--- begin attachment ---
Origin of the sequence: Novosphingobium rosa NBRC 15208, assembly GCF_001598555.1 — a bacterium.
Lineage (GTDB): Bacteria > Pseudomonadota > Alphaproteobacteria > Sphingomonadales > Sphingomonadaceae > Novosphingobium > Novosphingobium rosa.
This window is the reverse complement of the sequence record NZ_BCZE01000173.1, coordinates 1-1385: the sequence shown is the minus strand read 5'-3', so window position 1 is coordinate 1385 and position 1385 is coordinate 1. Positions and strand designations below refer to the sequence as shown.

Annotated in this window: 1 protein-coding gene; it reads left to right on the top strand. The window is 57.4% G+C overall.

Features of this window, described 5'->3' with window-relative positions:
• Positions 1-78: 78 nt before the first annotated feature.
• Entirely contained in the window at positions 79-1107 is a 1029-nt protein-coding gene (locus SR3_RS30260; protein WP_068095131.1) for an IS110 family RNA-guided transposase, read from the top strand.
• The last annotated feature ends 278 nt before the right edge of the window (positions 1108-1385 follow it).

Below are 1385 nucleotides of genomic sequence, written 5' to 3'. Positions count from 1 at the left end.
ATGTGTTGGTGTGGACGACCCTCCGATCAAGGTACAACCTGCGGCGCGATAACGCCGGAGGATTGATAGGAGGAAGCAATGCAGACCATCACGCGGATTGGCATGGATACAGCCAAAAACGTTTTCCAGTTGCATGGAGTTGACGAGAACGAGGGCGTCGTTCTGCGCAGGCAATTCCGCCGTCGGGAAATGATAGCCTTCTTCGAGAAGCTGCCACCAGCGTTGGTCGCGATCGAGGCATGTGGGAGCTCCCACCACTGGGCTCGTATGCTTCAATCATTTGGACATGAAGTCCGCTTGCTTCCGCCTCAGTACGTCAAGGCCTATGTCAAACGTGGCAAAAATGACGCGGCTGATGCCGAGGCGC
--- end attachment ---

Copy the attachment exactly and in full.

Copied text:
Origin of the sequence: Novosphingobium rosa NBRC 15208, assembly GCF_001598555.1 — a bacterium.
Lineage (GTDB): Bacteria > Pseudomonadota > Alphaproteobacteria > Sphingomonadales > Sphingomonadaceae > Novosphingobium > Novosphingobium rosa.
This window is the reverse complement of the sequence record NZ_BCZE01000173.1, coordinates 1-1385: the sequence shown is the minus strand read 5'-3', so window position 1 is coordinate 1385 and position 1385 is coordinate 1. Positions and strand designations below refer to the sequence as shown.

Annotated in this window: 1 protein-coding gene; it reads left to right on the top strand. The window is 57.4% G+C overall.

Features of this window, described 5'->3' with window-relative positions:
• Positions 1-78: 78 nt before the first annotated feature.
• Entirely contained in the window at positions 79-1107 is a 1029-nt protein-coding gene (locus SR3_RS30260; protein WP_068095131.1) for an IS110 family RNA-guided transposase, read from the top strand.
• The last annotated feature ends 278 nt before the right edge of the window (positions 1108-1385 follow it).

Below are 1385 nucleotides of genomic sequence, written 5' to 3'. Positions count from 1 at the left end.
ATGTGTTGGTGTGGACGACCCTCCGATCAAGGTACAACCTGCGGCGCGATAACGCCGGAGGATTGATAGGAGGAAGCAATGCAGACCATCACGCGGATTGGCATGGATACAGCCAAAAACGTTTTCCAGTTGCATGGAGTTGACGAGAACGAGGGCGTCGTTCTGCGCAGGCAATTCCGCCGTCGGGAAATGATAGCCTTCTTCGAGAAGCTGCCACCAGCGTTGGTCGCGATCGAGGCATGTGGGAGCTCCCACCACTGGGCTCGTATGCTTCAATCATTTGGACATGAAGTCCGCTTGCTTCCGCCTCAGTACGTCAAGGCCTATGTCAAACGTGGCAAAAATGACGCGGCTGATGCCGAGGCGC